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Annals of the Rheumatic Diseases (ARD)

is a leading rheumatology journal from BMJ and EULAR, publishing original research, reviews and recommendations

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Annals of the Rheumatic Diseases (ARD) is an international peer-reviewed journal covering all aspects of rheumatology, which includes the full spectrum of musculoskeletal conditions, arthritic disease, and connective tissue disorders. ARD publishes basic, clinical, and translational scientific research, including the most important recommendations for the management of various conditions.

ARD is an official journal of EULAR.

Free lay summaries are provided for selected research articles and all EULAR recommendations. You can keep up with the latest news via Twitter and Facebook.

Podcast iconListen to the ARD podcast and subscribe in all podcast platforms, including Apple PodcastGoogle PodcastsStitcher and Spotify.

Editor-in-Chief: Professor Josef Smolen, Medical University of Vienna, Austria
Editorial team

ARD is a Plan S compliant Transformative Journal.

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Key Articles from the last 75 years

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Annals of the Rheumatic Diseases considers unsolicited submissions of a variety of article types, including original research articles (extended and concise reports), viewpoints, and letters to the Editor.
 
The Author Information section provides general guidelines and requirements for specific article types.
 
Information is also provided on editorial policies and open access.

EULAR Recommendations

The EULAR Standing Committees regularly establish and publish recommendations for the treatment of various rheumatic disorders. Each of these recommendations is developed by a group of specialists in their field.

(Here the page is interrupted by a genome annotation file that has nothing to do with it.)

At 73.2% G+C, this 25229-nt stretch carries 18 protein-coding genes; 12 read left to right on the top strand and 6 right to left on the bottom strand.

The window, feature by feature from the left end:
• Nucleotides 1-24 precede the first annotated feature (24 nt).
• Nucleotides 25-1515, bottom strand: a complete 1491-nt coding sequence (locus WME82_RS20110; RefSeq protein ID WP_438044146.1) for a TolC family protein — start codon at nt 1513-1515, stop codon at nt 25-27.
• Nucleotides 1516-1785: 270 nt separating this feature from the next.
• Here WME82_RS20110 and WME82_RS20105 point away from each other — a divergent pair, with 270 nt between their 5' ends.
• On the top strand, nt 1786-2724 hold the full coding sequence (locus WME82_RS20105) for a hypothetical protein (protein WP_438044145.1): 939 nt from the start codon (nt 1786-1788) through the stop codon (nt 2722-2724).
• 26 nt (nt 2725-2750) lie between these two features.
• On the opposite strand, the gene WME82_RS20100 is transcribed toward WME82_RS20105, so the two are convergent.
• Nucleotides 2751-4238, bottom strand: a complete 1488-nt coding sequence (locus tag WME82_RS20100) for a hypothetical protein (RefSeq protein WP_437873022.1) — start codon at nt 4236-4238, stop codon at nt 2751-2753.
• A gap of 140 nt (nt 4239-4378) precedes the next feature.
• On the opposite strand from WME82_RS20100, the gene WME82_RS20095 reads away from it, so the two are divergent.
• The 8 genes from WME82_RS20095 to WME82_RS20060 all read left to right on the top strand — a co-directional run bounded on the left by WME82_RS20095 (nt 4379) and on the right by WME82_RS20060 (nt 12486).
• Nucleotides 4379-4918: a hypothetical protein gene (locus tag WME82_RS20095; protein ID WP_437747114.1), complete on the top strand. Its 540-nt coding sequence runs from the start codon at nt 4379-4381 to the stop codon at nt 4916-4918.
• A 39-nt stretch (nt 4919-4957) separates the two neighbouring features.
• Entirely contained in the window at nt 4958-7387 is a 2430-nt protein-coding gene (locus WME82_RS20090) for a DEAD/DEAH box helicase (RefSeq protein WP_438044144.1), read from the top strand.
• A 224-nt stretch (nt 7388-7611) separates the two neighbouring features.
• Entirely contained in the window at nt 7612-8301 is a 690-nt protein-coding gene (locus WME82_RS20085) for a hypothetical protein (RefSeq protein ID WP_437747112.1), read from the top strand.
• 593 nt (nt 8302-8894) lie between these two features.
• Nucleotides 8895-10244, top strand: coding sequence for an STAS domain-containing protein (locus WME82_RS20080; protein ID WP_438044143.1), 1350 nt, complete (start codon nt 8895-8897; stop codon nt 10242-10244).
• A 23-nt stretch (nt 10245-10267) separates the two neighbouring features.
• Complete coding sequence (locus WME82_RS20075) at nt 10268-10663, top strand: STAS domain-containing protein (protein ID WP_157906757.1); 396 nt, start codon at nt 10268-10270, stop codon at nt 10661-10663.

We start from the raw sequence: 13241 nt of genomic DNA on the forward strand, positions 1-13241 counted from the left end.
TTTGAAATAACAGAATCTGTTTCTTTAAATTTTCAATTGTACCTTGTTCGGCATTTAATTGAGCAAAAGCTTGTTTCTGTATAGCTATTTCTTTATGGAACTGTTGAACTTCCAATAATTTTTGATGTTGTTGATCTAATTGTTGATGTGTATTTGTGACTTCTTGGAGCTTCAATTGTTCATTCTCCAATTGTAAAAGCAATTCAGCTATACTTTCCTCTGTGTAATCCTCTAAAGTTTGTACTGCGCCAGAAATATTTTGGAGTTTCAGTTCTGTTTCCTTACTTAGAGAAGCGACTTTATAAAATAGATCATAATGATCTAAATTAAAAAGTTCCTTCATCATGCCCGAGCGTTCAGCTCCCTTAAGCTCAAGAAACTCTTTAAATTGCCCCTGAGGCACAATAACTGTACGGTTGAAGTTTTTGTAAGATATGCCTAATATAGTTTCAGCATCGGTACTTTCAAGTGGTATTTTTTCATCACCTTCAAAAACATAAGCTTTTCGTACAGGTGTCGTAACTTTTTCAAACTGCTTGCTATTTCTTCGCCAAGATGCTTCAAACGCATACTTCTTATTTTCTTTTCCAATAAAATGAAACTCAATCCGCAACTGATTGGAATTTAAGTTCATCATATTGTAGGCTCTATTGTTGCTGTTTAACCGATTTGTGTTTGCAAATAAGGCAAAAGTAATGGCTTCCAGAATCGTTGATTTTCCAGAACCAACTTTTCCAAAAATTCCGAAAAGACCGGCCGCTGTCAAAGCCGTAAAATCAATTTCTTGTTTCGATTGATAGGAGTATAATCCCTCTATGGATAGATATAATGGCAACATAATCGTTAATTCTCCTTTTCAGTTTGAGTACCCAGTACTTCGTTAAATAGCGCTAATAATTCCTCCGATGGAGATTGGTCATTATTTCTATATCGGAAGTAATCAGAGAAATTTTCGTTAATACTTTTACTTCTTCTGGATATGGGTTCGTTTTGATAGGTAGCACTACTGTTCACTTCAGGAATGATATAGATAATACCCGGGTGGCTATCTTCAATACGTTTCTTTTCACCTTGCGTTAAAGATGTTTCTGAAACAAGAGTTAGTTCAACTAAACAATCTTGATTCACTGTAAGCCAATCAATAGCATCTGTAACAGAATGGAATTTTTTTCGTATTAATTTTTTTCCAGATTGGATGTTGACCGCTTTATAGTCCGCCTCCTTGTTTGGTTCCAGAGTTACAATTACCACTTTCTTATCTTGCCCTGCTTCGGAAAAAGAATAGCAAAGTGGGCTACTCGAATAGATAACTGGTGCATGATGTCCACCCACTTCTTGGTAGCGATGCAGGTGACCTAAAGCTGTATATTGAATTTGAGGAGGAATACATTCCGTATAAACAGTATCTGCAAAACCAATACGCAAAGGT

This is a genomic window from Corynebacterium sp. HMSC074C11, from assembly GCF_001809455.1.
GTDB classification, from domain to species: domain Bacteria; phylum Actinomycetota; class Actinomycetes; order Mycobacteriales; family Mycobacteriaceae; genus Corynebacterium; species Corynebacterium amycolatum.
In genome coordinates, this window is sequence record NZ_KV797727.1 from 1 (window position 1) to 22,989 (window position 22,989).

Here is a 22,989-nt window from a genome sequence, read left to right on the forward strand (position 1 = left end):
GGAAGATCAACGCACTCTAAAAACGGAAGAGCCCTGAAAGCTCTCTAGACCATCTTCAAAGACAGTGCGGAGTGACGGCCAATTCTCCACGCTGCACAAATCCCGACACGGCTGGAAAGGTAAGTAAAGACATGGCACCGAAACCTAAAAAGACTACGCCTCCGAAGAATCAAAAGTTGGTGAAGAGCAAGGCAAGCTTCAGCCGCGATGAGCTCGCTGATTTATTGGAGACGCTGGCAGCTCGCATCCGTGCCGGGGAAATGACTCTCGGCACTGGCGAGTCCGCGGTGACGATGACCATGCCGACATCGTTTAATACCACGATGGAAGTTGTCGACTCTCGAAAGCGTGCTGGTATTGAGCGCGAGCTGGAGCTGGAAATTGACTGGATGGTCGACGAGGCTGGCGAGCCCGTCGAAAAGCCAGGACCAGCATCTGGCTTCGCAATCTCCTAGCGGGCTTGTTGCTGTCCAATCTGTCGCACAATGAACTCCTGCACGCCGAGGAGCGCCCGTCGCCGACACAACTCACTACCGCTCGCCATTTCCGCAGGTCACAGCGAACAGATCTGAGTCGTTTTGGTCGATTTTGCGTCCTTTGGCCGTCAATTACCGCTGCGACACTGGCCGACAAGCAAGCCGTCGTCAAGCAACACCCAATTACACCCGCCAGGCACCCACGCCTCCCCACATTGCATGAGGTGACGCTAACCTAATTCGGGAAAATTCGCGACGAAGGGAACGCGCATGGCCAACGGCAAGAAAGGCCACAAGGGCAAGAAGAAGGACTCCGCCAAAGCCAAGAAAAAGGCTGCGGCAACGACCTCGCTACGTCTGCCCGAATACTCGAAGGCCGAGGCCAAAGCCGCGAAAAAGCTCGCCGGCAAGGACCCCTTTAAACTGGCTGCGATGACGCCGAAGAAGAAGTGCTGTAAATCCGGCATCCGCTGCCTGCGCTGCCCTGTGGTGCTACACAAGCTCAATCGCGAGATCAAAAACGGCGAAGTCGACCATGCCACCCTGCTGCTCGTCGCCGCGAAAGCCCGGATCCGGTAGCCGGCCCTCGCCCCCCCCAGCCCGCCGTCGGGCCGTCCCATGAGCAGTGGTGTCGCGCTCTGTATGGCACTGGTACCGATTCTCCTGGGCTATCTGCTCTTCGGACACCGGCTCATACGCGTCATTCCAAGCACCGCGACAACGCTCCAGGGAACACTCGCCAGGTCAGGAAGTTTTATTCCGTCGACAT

All EULAR recommendations are free to access

 

Each recommendation also has an accompanying lay summary, which is also free to access.

Video Abstract

Concordance and discordance in SLE clinical trial outcome measures

To cite: Bruce IN, Furie RA, Morand EF, et alConcordance and discordance in SLE clinical trial outcome measures: analysis of three anifrolumab phase 2/3 trialsAnnals of the Rheumatic Diseases Published Online First: 17 May 2022. doi: 10.1136/annrheumdis-2021-221847.

Read the full article here: link
Objective: In the anifrolumab systemic lupus erythematosus (SLE) trial programme, there was one trial (TULIP-1) in which BILAG-based Composite Lupus Assessment (BICLA) responses favoured anifrolumab over placebo, but the SLE Responder Index (SRI(4)) treatment difference was not significant. We investigated the degree of concordance between BICLA and SRI(4) across anifrolumab trials in order to better understand drivers of discrepant SLE trial results.

Conclusions: Across trials, most patients had concordant BICLA/SRI(4) outcomes and dual BICLA/SRI(4) responses favoured anifrolumab. A BICLA non-responder/SRI(4) responder subgroup was identified where imbalances of key factors driving the BICLA/SRI(4) discordance (disease activity, glucocorticoid taper) disproportionately favoured the TULIP-1 placebo group. Careful attention to baseline disease activity and monitoring glucocorticoid taper variation will be essential in future SLE trials.

This video summarises a scientific article published by BMJ Publishing Group Limited (BMJ). The content of this video has not been peer-reviewed and does not constitute medical advice. Any opinions expressed are solely those of the contributors. Viewers should be aware that professionals in the field may have different opinions. BMJ does not endorse any opinions expressed or recommendations discussed. Viewers should not use the content of the video as the basis for any medical treatment. BMJ disclaims all liability and responsibility arising from any reliance placed on the content.

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